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  • Since our previous discussion thread, we found and secured the ideal property (photos on website), opened our business bank account, and modified our business model so as to avoid the nuisances posed by the SEC and FATCA. Now, our members are strictly buying lifetime memberships that are transferable rather than buying real estate or shares in a foreign company. This allows them to enjoy their suites, rent them out, and freely use all common amenities without any of the legal hassles that come with owning securities abroad. The Fort Galt company will not be operating for profit but members will still be able to operate their own businesses on-site as they wish. This begs the question, “if FG is not running for profit, then what’s in it for the founders?” Besides getting to finally live in the community of our dreams, we’ve also secured the exclusive rights to broker the surrounding lots. The main Fort Galt building and makerspace will be built on a single one-hectare lot, which is located within a larger 100-acre gated community development, overlooking the ocean. It was started by a lady in 2008 but she died, leaving it dormant for us to come along and resume. The lot subdivisions are complete and the electricity and water infrastructure has been installed. We even have gravel roads already laid and working streetlamps in place alongside them. No buildings have been erected yet but if all goes according to plan, we’ll be constructing the first early in the new year. The first 10% payments from our existing members will pay-off the lot, the next 10% will go to cover preparation expenses (architect, engineer, site clearing, etc), and the other two payments of 40% each will fund the construction itself. We’ll broker the other lots in the community on the side to anyone that prefers to build their own house rather than living in the Fort Galt building. We’ll make the lots available and publish a price list once this first phase is complete and the initial lot is paid-off. While the rooms in the FG building are designed for economy and efficiency, the lots will be priced more in-keeping with the other waterfront properties in the Valdivia area and range in size between 1 acre and 2.4 acres. For now, we’re just focused on getting the main building done first so detailed info on the surrounding lots won’t be released just yet. As always, all are invited to chime in with any questions or suggestions that might come to mind. This is still very much a group effort. In the wake of everyone’s favorite lemon orchard debacle, we just need to score a win over here.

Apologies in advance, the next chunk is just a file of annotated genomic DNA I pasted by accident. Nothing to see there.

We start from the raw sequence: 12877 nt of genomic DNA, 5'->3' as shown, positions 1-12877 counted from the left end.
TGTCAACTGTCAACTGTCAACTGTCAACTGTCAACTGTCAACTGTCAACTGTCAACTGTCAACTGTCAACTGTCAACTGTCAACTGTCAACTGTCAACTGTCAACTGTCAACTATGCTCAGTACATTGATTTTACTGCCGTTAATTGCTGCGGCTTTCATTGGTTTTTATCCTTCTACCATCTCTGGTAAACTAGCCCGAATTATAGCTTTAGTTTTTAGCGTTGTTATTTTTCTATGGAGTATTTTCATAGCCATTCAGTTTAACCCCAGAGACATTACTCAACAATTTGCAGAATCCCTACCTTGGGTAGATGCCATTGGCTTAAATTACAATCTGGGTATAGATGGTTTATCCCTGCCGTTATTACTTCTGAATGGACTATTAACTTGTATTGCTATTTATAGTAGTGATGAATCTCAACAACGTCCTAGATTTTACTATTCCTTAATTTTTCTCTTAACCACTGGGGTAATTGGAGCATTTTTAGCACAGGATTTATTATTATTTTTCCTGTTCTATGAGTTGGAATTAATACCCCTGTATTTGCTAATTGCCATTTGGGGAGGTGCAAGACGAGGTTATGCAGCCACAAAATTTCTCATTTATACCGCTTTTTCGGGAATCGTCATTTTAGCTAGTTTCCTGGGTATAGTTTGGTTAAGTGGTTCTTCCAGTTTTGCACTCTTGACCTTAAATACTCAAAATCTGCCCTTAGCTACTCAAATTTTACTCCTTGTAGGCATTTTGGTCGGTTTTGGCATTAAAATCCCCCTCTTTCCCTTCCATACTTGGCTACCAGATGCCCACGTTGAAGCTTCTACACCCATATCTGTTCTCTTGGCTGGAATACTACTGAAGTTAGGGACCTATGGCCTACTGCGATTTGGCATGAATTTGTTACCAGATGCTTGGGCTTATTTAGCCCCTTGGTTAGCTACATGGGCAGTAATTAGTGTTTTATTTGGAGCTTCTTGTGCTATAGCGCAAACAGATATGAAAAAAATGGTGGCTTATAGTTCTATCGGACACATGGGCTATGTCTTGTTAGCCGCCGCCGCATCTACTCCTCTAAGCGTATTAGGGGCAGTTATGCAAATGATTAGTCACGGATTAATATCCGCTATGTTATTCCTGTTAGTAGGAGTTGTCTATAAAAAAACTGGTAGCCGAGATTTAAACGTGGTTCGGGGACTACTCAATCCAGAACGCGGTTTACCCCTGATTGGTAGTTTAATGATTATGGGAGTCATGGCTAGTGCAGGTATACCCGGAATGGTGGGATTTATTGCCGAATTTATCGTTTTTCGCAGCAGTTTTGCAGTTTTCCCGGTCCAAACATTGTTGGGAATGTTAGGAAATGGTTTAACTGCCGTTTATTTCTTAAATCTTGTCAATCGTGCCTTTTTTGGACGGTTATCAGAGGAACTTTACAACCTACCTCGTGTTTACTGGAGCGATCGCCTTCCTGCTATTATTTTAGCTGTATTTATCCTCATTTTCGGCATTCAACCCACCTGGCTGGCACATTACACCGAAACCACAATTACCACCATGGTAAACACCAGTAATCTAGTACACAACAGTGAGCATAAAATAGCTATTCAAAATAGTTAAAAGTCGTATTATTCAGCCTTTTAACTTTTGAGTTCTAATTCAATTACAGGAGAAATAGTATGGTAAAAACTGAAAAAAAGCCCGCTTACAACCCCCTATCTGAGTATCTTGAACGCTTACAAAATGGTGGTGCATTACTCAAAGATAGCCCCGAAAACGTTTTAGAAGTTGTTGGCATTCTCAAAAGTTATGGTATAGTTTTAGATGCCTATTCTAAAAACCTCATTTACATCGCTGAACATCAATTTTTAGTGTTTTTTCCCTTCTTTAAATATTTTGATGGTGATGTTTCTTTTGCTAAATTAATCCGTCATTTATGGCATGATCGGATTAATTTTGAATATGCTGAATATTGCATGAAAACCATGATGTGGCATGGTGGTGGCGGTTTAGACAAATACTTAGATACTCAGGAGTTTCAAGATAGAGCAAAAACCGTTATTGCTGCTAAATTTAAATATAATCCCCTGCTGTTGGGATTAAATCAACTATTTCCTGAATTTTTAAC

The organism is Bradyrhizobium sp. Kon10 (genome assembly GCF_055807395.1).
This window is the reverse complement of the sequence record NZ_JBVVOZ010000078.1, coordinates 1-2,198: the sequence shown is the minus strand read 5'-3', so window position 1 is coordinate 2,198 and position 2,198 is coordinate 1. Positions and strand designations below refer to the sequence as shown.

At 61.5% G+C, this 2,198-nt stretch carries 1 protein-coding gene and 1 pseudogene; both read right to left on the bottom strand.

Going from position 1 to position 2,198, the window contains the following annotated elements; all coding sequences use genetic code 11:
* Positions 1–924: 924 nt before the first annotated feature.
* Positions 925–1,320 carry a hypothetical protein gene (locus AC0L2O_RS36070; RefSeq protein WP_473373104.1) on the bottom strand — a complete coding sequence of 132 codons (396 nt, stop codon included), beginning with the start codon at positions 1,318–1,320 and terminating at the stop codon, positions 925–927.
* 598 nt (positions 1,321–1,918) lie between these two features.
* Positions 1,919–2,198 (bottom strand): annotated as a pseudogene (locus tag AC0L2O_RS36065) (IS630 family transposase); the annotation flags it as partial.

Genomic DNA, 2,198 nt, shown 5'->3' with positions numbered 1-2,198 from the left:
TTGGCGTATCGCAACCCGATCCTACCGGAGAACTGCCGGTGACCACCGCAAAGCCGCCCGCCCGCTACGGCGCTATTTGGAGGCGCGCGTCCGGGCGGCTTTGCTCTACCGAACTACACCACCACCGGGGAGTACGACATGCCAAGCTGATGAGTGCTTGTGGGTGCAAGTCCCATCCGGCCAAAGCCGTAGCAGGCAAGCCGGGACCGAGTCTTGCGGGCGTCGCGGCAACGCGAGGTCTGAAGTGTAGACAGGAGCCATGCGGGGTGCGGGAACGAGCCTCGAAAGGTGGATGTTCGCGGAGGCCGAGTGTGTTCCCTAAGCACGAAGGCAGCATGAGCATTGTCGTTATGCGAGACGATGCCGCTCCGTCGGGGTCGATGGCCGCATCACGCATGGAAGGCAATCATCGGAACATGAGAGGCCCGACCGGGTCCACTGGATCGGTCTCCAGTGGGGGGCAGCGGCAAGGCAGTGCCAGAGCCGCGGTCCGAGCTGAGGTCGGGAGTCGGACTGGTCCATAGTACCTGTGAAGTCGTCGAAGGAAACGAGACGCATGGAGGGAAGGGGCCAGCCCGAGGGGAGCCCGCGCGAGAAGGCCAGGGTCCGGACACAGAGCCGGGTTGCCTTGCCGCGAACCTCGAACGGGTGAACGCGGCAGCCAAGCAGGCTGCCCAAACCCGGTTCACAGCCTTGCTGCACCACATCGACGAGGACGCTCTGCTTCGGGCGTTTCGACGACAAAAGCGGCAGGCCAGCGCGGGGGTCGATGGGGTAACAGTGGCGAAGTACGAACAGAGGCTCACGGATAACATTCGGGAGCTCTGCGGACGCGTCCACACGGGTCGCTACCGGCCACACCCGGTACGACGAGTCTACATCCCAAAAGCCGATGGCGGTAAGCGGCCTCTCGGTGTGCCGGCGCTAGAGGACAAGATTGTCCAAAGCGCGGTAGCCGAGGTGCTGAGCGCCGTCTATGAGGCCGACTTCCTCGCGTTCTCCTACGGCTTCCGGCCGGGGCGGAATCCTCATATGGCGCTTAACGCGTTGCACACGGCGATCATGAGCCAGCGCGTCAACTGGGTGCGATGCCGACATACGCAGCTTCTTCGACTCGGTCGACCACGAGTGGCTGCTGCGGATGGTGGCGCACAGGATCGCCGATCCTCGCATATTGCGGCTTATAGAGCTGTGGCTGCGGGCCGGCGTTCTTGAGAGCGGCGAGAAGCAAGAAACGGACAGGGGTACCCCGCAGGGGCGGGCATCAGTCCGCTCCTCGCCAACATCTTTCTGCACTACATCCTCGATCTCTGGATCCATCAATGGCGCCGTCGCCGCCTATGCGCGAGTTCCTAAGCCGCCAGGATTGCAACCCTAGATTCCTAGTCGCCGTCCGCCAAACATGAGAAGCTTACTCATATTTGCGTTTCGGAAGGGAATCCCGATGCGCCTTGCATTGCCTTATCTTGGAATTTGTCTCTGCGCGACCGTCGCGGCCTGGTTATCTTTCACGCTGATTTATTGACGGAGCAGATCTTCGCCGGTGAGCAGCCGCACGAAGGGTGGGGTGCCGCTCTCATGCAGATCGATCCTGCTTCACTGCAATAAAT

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  • Here’s a discussion I had yesterday with my accountant. He claims that “we” need to have “legal certainty” to encourage other ti invest in our economy. And that Patents are “legal certainty”. Companies spend large amounts of money and time to do research and to innovate. While others just “copy” what the researchers, the investigators, the investors, generate: new products, new technologies, new medicine, whatever. Therefore, the innovators/investigators/investors will want protection: And if they didn’t have protection of their “creations”, “discoveries”, “inventions” or whatever you’d want to call it, the would not have the INCENTIVE to invest tons of funds on investigation, innovation and research. And therefore there would be no progress. What do you guys think? Your opinion is highly appreciated!

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  • I’ll admit, while I’m not completely sold on packing my entire life up and moving to another country in the near-term, there is something very attractive about Chile and the recent Galt’s Gulch project taking place outside of Santiago.   However, I recently stumbled upon an article (feel free to question its bias – I’m not attached to it) that outlined some troubles there recently:   Anyone who who lives in Chile or someone who’s done extensive research into this project care to set the record straight?